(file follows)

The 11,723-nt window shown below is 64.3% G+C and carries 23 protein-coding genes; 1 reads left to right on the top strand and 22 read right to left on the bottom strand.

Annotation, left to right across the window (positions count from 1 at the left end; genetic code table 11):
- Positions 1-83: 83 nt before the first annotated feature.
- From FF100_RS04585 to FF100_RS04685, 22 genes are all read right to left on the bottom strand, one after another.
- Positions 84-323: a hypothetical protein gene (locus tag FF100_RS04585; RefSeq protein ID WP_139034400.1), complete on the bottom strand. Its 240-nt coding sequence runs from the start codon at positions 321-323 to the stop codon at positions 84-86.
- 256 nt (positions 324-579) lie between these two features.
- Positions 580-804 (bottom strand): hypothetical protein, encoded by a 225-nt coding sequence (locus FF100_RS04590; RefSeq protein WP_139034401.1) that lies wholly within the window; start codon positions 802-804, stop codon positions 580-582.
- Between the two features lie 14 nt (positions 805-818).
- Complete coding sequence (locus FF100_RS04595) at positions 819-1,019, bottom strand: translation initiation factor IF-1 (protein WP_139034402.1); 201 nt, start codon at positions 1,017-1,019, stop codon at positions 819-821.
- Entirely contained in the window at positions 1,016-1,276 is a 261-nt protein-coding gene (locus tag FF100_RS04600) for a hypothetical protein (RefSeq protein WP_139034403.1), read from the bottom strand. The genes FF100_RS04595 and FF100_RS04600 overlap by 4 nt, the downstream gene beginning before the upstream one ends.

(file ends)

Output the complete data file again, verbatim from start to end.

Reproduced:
The 11,723-nt window shown below is 64.3% G+C and carries 23 protein-coding genes; 1 reads left to right on the top strand and 22 read right to left on the bottom strand.

Annotation, left to right across the window (positions count from 1 at the left end; genetic code table 11):
- Positions 1-83: 83 nt before the first annotated feature.
- From FF100_RS04585 to FF100_RS04685, 22 genes are all read right to left on the bottom strand, one after another.
- Positions 84-323: a hypothetical protein gene (locus tag FF100_RS04585; RefSeq protein ID WP_139034400.1), complete on the bottom strand. Its 240-nt coding sequence runs from the start codon at positions 321-323 to the stop codon at positions 84-86.
- 256 nt (positions 324-579) lie between these two features.
- Positions 580-804 (bottom strand): hypothetical protein, encoded by a 225-nt coding sequence (locus FF100_RS04590; RefSeq protein WP_139034401.1) that lies wholly within the window; start codon positions 802-804, stop codon positions 580-582.
- Between the two features lie 14 nt (positions 805-818).
- Complete coding sequence (locus FF100_RS04595) at positions 819-1,019, bottom strand: translation initiation factor IF-1 (protein WP_139034402.1); 201 nt, start codon at positions 1,017-1,019, stop codon at positions 819-821.
- Entirely contained in the window at positions 1,016-1,276 is a 261-nt protein-coding gene (locus tag FF100_RS04600) for a hypothetical protein (RefSeq protein WP_139034403.1), read from the bottom strand. The genes FF100_RS04595 and FF100_RS04600 overlap by 4 nt, the downstream gene beginning before the upstream one ends.